Nuuca (12 min.)

Michelle Latimer

44 Messages from Catalonia (18 min.)

Anna Giralt Gris and Ross Domoney

CamperForce (16 min.)

Brett Story and Jessica Bruder

Graven Image (10 min.)

Sierra Pettengill

Our 100 Days 7/7

American Carnage (9 min.)

Farihah Zaman and Jeff Reichert

The Town I Live In (10 min.)

Matt Wolf and Guadalupe Rosales

Captured in Sudan (28 min.)

Phil Cox, Daoud Hari and Giovanna Stopponi

Timberline (12 min.)

Elaine McMillion Sheldon

Duterte’s Hell (8 min.)

Aaron Goodman and Luis Liwanag

Conditioned Response (6 min.)

Craig Atkinson and Laura Hartrick

Our 100 Days 4/7

Here I’ll Stay (10 min.)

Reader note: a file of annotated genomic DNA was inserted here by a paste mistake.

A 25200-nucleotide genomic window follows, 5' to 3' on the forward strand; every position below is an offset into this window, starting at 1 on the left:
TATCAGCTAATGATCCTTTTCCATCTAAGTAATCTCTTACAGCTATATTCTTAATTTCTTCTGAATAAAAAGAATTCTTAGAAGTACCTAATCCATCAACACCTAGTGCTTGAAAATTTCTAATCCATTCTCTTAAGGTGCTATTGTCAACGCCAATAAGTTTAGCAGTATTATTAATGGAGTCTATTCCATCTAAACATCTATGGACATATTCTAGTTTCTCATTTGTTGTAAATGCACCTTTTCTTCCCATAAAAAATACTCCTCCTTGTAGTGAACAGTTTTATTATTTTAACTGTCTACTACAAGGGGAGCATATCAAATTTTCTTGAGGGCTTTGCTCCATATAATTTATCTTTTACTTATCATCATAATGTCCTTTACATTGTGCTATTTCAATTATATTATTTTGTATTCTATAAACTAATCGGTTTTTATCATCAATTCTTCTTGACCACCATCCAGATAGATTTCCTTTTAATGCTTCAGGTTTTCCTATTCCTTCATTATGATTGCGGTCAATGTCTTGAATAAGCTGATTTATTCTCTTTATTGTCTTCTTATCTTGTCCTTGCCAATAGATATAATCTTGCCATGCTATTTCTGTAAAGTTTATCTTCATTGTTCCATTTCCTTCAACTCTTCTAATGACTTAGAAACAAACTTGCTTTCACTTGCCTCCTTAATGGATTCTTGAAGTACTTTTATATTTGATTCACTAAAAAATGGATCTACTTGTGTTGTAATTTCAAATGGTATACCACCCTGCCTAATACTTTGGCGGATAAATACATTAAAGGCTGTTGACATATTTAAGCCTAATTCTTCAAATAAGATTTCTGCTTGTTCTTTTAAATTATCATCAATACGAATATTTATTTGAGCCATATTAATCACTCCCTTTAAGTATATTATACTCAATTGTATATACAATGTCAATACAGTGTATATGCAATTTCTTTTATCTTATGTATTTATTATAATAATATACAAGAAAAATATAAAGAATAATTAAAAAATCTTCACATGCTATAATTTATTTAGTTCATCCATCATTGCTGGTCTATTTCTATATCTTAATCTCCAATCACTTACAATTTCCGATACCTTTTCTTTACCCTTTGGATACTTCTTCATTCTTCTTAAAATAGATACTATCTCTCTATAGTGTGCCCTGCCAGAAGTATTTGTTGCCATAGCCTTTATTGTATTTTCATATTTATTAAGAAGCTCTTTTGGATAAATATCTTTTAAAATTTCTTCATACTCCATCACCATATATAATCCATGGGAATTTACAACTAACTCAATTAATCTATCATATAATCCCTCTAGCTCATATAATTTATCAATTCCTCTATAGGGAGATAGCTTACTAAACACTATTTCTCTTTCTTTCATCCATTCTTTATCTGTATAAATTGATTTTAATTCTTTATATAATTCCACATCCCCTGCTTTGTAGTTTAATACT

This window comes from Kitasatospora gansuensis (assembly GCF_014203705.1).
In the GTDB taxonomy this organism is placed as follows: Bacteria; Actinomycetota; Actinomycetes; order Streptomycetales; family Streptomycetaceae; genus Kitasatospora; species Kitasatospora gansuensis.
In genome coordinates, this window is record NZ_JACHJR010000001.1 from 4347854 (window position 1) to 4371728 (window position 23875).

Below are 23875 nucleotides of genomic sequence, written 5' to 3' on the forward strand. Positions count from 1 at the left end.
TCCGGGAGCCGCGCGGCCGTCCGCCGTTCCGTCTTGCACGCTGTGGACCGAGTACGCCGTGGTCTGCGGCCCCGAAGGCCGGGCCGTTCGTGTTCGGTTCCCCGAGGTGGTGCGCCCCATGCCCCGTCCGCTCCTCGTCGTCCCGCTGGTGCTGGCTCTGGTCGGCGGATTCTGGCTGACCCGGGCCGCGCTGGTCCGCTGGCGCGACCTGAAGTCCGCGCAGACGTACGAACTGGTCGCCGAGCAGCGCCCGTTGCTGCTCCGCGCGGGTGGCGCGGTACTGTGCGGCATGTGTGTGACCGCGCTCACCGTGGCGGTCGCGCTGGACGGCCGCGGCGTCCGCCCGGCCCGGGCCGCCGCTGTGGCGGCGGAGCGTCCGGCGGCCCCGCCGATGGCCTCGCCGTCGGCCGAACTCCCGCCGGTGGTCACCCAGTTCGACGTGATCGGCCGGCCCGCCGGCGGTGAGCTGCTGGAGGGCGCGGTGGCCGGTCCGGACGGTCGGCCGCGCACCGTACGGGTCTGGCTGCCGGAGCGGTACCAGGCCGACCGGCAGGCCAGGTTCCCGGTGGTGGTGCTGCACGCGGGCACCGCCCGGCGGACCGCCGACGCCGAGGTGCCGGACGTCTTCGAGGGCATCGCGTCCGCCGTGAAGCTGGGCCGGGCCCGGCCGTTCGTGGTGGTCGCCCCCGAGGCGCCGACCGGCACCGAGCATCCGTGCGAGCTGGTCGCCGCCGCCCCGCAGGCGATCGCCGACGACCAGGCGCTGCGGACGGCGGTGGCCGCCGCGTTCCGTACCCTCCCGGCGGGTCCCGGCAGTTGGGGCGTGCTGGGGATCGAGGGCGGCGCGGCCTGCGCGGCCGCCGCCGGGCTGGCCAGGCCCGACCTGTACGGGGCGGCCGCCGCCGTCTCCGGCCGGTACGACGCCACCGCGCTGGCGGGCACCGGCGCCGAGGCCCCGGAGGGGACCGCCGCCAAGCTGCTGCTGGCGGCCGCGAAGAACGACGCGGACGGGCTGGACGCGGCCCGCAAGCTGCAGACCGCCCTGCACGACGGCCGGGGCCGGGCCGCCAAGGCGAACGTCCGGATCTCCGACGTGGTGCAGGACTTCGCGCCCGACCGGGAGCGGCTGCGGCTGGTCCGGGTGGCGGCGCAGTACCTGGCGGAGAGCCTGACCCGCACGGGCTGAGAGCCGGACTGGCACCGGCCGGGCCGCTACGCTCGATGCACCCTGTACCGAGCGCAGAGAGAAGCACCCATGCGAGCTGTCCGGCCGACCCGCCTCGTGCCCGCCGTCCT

Lorena Manríquez and Marlene McCurtis

Our 100 Days 3/7

An Uncertain Future (11 min.)

Chelsea Hernandez and Iliana Sosa

Our 100 Days 1/7

An Act of Worship (9 min.)

Sofian Khan and Nausheen Dadabhoy

The Moderators (20 min.)

Adrian Chen and Ciaran Cassidy

Clowns (7 min.)

Alex Kliment, Dana O'Keefe and Mike Tucker

Project X (10 min.)

Laura Poitras and Henrik Moltke

Hopewell (3 min.)

Lorena Manríquez

The Vote (12 min.)

Mila Aung-Thwin and Van Royko

Like (9 min.)

Garrett Bradley

Concerned Student 1950 (32 min.)

Adam Dietrich, Varun Bajaj and Kellan Marvin

Peace in the Valley (15 min.)

Michael Palmieri and Donal Mosher

Homeland is not a Series (7 min.)

Arabian Street Artists Heba Y. Amin, Caram Kapp and Don Karl aka Stone

#ThisIsACoup 4/4

Surrender or Die (16 min.)

Theopi Skarlatos and Paul Mason

Eric & “Anna” (14 min.)

Kelly Duane de la Vega and Katie Galloway

Birdie (14 min.)

Heloisa Passos

The Above (8 min.)

Kirsten Johnson